By Dian Hasan | December 10, 2009
Across Southeast Asia, in the bygone colonial days, each major city was defined by her grand hotel. These hotels – which really resembled palaces or opulent mansions, not only offered accommodation for the weary travelers who traveled from Europe in steamships, but also served as the social nucleus for the ruling elite, and all those power. In their heyday, they saw the splendor of many a magnificent balls, feasts, and their share of international celebrities of their era. Pomp and pageantry included.
Only a few remain today, saved from the wrecking ball, thanks to some forward-thinking conservationists who were convinced of their historical and architectural value. Yangon’s The Strand, Penang’s O & E, Surabaya’s Oranje (renamed Majapahit), and Singapore’s Raffles. Indeed a collection of exquisite gems from the Sarkies Brothers, hip hoteliers of their day who hailed from Armenia.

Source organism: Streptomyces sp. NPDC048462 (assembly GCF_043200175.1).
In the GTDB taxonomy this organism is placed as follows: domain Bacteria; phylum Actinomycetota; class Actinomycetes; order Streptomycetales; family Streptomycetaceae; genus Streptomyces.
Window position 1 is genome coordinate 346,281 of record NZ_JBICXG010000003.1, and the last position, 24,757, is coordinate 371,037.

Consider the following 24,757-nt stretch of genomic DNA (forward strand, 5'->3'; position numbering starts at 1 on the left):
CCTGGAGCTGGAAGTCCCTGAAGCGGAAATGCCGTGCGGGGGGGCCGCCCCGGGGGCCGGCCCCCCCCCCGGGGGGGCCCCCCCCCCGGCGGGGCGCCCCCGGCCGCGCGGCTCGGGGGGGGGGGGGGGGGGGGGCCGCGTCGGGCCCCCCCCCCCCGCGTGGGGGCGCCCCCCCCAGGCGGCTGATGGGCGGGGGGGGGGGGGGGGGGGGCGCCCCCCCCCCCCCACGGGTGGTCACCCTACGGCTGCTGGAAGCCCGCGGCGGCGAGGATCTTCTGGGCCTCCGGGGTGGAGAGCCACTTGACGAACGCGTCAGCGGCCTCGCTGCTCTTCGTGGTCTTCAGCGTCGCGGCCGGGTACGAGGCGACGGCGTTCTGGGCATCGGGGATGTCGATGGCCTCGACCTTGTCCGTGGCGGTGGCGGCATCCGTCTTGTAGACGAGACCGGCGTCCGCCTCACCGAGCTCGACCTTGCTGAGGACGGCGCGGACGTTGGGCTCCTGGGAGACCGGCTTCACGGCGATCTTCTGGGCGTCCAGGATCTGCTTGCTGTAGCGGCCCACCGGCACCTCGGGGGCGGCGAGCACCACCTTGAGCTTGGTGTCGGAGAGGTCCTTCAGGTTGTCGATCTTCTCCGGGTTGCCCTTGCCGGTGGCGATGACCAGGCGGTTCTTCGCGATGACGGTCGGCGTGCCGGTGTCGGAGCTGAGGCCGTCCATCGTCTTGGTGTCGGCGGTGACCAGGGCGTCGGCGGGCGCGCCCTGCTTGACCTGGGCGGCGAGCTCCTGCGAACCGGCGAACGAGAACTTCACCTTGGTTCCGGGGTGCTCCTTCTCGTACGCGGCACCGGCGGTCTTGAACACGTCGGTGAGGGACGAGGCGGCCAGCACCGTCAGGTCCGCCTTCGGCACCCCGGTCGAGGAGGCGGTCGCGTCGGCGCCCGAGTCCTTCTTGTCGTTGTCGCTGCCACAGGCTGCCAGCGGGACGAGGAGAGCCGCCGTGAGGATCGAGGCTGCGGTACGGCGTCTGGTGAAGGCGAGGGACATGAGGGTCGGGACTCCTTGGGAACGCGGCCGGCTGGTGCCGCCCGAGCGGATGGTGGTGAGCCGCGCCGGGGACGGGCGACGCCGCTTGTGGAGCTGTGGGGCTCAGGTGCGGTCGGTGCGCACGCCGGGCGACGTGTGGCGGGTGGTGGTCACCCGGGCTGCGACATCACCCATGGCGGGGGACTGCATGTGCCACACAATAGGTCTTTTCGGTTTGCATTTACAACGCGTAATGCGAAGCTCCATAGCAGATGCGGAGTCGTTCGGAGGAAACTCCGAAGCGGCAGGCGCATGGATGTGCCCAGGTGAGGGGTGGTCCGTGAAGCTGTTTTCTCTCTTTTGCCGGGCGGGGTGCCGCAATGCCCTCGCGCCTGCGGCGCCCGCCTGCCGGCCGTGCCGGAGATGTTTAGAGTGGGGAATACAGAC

Singapore’s Raffles is one such place. Playing host to some past dignitaries that include the likes of Somerset Maugham, Queen Elizabeth II, Charlie Chaplin, Jean Harlow, Elizabeth Taylor, Rudyard Kipling, all the way to President George Bush, Michael Jackson, Black Eyed Peas and Beyoncé Knowles.
Later that afternoon I shifted to the Raffles Hotel, Singapore’s oldest hospitality option. The hotel was renamed in honor of Stamford Raffles, the British colonial founder of Singapore. The hotel has been in operation since 1887 and for anyone coming to Singapore on business or leisure, it’s a must-visit.